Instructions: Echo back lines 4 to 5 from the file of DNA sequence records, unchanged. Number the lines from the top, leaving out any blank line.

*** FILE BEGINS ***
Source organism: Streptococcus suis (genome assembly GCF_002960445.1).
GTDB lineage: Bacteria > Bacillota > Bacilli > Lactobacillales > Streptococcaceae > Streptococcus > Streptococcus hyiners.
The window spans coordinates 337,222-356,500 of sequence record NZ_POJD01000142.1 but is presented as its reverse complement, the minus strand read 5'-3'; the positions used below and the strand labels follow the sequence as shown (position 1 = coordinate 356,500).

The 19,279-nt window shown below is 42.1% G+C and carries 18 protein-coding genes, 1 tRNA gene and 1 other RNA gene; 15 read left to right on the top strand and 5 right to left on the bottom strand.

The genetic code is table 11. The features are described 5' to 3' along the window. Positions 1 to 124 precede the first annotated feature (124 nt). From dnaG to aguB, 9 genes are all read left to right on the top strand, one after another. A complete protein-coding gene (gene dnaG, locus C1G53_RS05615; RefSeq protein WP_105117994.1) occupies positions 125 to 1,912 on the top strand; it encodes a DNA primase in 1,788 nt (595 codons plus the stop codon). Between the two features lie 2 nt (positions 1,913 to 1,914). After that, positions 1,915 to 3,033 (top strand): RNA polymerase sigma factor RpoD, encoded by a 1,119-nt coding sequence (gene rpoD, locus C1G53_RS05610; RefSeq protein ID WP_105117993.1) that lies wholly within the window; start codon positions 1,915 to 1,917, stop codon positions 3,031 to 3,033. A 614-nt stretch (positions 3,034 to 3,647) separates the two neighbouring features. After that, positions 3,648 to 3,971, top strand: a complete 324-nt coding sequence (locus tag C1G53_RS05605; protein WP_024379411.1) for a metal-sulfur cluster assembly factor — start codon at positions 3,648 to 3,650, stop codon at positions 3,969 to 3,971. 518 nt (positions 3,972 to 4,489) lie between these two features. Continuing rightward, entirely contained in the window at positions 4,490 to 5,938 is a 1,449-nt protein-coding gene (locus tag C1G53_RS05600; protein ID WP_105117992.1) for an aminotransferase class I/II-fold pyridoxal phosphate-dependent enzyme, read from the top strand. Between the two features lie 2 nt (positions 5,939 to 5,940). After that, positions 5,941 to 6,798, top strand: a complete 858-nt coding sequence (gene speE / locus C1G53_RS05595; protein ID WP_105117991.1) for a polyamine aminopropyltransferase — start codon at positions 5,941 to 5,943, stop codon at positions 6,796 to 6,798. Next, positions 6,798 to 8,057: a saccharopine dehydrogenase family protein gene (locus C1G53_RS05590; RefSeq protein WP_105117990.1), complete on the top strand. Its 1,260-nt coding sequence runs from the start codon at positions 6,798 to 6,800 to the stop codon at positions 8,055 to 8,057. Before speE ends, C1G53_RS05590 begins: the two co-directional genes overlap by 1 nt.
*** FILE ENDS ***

The 19,279-nt window shown below is 42.1% G+C and carries 18 protein-coding genes, 1 tRNA gene and 1 other RNA gene; 15 read left to right on the top strand and 5 right to left on the bottom strand.

The genetic code is table 11. The features are described 5' to 3' along the window. Positions 1 to 124 precede the first annotated feature (124 nt). From dnaG to aguB, 9 genes are all read left to right on the top strand, one after another. A complete protein-coding gene (gene dnaG, locus C1G53_RS05615; RefSeq protein WP_105117994.1) occupies positions 125 to 1,912 on the top strand; it encodes a DNA primase in 1,788 nt (595 codons plus the stop codon). Between the two features lie 2 nt (positions 1,913 to 1,914). After that, positions 1,915 to 3,033 (top strand): RNA polymerase sigma factor RpoD, encoded by a 1,119-nt coding sequence (gene rpoD, locus C1G53_RS05610; RefSeq protein ID WP_105117993.1) that lies wholly within the window; start codon positions 1,915 to 1,917, stop codon positions 3,031 to 3,033. A 614-nt stretch (positions 3,034 to 3,647) separates the two neighbouring features. After that, positions 3,648 to 3,971, top strand: a complete 324-nt coding sequence (locus tag C1G53_RS05605; protein WP_024379411.1) for a metal-sulfur cluster assembly factor — start codon at positions 3,648 to 3,650, stop codon at positions 3,969 to 3,971. 518 nt (positions 3,972 to 4,489) lie between these two features. Continuing rightward, entirely contained in the window at positions 4,490 to 5,938 is a 1,449-nt protein-coding gene (locus tag C1G53_RS05600; protein ID WP_105117992.1) for an aminotransferase class I/II-fold pyridoxal phosphate-dependent enzyme, read from the top strand. Between the two features lie 2 nt (positions 5,939 to 5,940). After that, positions 5,941 to 6,798, top strand: a complete 858-nt coding sequence (gene speE / locus C1G53_RS05595; protein ID WP_105117991.1) for a polyamine aminopropyltransferase — start codon at positions 5,941 to 5,943, stop codon at positions 6,796 to 6,798. Next, positions 6,798 to 8,057: a saccharopine dehydrogenase family protein gene (locus C1G53_RS05590; RefSeq protein WP_105117990.1), complete on the top strand. Its 1,260-nt coding sequence runs from the start codon at positions 6,798 to 6,800 to the stop codon at positions 8,055 to 8,057. Before speE ends, C1G53_RS05590 begins: the two co-directional genes overlap by 1 nt.